Trump touts border crackdown

President Trump on Wednesday vowed to restore law and order at a southern border he views as out of control.
 
Appearing at the Department of Homeland Security (DHS) headquarters in Washington, Trump hammered former President Barack ObamaBarack Hussein ObamaBiden calls for unity, jabs at Trump in campaign launch Several factors have hindered 'next up' presidential candidates in recent years Lewandowski: Why Joe Biden won't make it to the White House — again MORE's track record on immigration enforcement and promised things will be drastically different under his watch.
 
The problem is not the law, Trump said, it was Obama's reluctance to enforce it.
 
"This is a law enforcement agency," Trump said to applause, "but for too long, your officers and agents haven't been allowed to properly do their jobs."
 
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"That's all about to change, and I'm very happy about it and you're very happy about it," he told a gathering of DHS employees. "From here on out, I'm asking all of you to enforce the laws of the United States of America. They will be enforced and enforced strongly."
 
The United States under Obama deported more than 2.5 million people, a record number for a president and a figure Trump alluded to in the final debate of the 2016 presidential election, when he said Obama "has moved millions of people out" of the U.S.
 
Trump's comments came shortly after he signed an executive order making good on the central message of his campaign: The promise to bolster the wall at the U.S.-Mexico border. 
 
"A nation without borders is not a nation," he said.
 
Trump portrayed the wall as a benefit not only to American law enforcers working the border, but also to the Mexican government "by deterring illegal immigration from Central America and by disrupting violent cartels' networks."
 
"By working together on a positive trade, safe borders and economic cooperation, I truly believe we can enhance the relation between our two nations to a degree not seen before, certainly in a very, very long time," he said. "I think our relationship with Mexico is going to get better."
 
Trump also vowed to crack down on undocumented immigrants, focusing first on those with criminal records.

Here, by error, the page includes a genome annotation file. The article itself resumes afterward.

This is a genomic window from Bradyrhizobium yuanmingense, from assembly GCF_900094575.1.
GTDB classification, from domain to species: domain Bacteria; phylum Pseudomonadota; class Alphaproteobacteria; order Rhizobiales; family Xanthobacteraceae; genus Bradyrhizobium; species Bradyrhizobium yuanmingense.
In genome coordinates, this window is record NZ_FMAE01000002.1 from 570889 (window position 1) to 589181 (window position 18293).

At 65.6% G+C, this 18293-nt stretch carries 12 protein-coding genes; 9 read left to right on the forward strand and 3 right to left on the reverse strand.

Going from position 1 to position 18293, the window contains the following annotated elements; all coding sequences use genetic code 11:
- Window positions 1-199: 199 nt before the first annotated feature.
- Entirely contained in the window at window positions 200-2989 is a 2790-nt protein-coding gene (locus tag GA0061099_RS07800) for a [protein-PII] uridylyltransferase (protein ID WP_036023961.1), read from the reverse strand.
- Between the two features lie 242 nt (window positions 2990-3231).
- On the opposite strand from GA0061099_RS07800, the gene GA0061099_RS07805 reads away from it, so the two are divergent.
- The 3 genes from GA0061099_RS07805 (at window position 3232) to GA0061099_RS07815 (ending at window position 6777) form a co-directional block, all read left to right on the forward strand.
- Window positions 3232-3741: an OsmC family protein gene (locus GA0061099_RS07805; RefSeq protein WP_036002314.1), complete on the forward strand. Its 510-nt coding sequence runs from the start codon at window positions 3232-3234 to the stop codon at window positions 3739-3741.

"We are going to get the bad ones out: the criminals and the drug deals and gangs and gang members and cartel leaders," he said. "The day is over when they can stay in our country and wreak havoc."
 
In a second immigration order, also signed Wednesday, Trump vowed to end the "catch and release" of undocumented immigrants and replace it with a catch-and-deport system, particularly when criminals are apprehended. He said he'll "require" other countries to take back the deported criminals.
 
"They will take them back," he said, without elaborating.
 
Trump promised to hire an additional 5,000 border security agents, triple the number of immigration enforcement officers nationwide and rein in so-called sanctuary cities, the term applied to municipalities that discourage local law enforcers from cooperating with federal immigration agencies.
 
Trump also used Wednesday's podium to highlight crime committed by undocumented immigrants. He introduced the family members of several victims of such crime and accused the media of ignoring their stories.
 
"Pundits talk about how enforcing immigration laws can separate illegal immigrant families," he said, "but the families they don't talk about are the families of Americans."
 
The president praised newly sworn-in Homeland Security Secretary John Kelly, saying he'll protect the country "like you've never seen before."
 
The reaction to Trump's orders was swift and cut almost exclusively along party lines. 
 
Republicans hailed the moves as a welcome change after years of what they considered negligence on the part of Obama's DHS to enforce the nation's immigration laws. 
 
 
Democrats have a markedly different view, characterizing Trump's moves as politically motivated and harmful to immigrant families. 
 
"I suspect that a lot of Trump supporters would be just as happy with a big statue of a middle finger pointed south," said Rep. Luis Gutiérrez (D-Ill.), "because both are about equally effective as national security strategies."